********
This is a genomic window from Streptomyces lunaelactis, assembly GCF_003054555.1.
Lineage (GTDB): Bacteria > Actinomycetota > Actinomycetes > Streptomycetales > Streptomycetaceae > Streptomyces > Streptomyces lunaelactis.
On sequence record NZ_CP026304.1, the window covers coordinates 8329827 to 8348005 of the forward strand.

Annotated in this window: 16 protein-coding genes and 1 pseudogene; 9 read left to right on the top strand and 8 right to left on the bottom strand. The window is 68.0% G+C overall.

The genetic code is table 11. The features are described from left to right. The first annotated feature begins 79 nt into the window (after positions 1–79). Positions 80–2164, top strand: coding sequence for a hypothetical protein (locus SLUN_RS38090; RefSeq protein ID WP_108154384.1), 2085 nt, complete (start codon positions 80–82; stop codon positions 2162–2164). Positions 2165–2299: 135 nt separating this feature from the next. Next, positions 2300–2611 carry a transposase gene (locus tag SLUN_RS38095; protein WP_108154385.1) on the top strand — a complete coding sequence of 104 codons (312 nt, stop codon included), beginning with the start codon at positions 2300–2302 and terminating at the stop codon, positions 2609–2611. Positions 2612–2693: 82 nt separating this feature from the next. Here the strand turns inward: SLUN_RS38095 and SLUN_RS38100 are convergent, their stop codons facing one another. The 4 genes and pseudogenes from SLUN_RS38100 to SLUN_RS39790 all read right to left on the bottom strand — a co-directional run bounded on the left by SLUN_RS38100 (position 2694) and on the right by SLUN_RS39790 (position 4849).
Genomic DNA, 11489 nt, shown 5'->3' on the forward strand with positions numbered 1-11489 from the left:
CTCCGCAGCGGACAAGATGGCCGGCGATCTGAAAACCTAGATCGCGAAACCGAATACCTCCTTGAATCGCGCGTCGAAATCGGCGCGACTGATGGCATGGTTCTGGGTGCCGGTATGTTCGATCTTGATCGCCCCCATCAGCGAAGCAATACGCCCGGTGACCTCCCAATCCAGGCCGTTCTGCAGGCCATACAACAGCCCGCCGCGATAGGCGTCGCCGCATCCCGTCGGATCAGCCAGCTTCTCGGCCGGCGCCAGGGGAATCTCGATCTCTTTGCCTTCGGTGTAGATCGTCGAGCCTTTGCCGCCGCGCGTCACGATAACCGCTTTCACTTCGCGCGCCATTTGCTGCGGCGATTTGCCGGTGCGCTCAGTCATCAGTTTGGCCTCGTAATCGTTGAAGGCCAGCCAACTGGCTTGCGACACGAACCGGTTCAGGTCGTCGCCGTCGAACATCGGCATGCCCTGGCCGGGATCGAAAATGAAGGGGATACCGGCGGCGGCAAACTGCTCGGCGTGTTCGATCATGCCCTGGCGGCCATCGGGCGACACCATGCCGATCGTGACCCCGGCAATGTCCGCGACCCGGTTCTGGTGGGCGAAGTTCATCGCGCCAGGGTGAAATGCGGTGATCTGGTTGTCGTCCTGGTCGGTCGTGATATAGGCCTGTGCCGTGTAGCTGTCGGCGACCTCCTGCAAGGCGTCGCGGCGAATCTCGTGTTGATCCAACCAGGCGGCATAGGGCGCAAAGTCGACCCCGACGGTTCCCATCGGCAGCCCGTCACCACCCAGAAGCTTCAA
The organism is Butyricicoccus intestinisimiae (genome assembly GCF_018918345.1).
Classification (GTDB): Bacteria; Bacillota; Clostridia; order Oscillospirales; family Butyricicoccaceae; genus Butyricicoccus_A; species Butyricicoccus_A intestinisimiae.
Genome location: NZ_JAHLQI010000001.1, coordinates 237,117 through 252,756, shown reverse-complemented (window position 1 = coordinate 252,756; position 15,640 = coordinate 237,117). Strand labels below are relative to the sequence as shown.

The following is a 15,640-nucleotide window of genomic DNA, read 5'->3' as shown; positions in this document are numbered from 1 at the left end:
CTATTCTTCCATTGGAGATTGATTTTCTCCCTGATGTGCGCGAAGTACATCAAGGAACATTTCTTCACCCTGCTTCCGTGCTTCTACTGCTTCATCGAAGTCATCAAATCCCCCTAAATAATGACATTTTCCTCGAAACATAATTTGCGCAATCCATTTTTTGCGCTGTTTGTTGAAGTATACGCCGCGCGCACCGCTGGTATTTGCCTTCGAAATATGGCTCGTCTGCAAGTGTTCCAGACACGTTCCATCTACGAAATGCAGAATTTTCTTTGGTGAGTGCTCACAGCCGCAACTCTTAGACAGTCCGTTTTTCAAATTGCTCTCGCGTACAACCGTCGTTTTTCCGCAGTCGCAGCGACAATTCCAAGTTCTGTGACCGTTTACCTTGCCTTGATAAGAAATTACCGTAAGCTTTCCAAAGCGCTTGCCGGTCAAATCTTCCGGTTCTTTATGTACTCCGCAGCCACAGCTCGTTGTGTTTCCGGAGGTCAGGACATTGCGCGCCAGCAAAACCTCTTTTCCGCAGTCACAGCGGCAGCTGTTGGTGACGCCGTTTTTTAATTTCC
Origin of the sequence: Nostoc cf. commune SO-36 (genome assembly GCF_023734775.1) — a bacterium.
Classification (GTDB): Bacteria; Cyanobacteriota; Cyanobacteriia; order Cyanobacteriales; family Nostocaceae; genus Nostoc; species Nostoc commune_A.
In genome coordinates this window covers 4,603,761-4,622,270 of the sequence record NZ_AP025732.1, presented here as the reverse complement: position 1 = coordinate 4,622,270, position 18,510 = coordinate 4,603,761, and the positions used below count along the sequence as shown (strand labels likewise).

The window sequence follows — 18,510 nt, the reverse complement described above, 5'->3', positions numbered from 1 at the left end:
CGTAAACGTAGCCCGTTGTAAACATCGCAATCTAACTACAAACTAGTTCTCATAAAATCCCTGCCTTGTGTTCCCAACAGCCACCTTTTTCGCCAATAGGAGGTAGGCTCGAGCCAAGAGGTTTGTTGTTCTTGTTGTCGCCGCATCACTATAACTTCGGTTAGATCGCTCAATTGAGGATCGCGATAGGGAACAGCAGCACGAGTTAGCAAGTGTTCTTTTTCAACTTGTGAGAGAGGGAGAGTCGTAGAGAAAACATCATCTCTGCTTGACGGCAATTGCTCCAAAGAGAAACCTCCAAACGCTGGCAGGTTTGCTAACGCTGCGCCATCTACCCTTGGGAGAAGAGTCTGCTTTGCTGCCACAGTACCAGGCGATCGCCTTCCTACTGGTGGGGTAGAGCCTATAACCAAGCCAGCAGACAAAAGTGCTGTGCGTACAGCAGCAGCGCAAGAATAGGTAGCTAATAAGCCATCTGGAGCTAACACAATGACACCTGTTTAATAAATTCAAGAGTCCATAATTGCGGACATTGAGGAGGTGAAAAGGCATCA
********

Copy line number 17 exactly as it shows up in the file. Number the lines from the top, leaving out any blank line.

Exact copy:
CGTAAACGTAGCCCGTTGTAAACATCGCAATCTAACTACAAACTAGTTCTCATAAAATCCCTGCCTTGTGTTCCCAACAGCCACCTTTTTCGCCAATAGGAGGTAGGCTCGAGCCAAGAGGTTTGTTGTTCTTGTTGTCGCCGCATCACTATAACTTCGGTTAGATCGCTCAATTGAGGATCGCGATAGGGAACAGCAGCACGAGTTAGCAAGTGTTCTTTTTCAACTTGTGAGAGAGGGAGAGTCGTAGAGAAAACATCATCTCTGCTTGACGGCAATTGCTCCAAAGAGAAACCTCCAAACGCTGGCAGGTTTGCTAACGCTGCGCCATCTACCCTTGGGAGAAGAGTCTGCTTTGCTGCCACAGTACCAGGCGATCGCCTTCCTACTGGTGGGGTAGAGCCTATAACCAAGCCAGCAGACAAAAGTGCTGTGCGTACAGCAGCAGCGCAAGAATAGGTAGCTAATAAGCCATCTGGAGCTAACACAATGACACCTGTTTAATAAATTCAAGAGTCCATAATTGCGGACATTGAGGAGGTGAAAAGGCATCA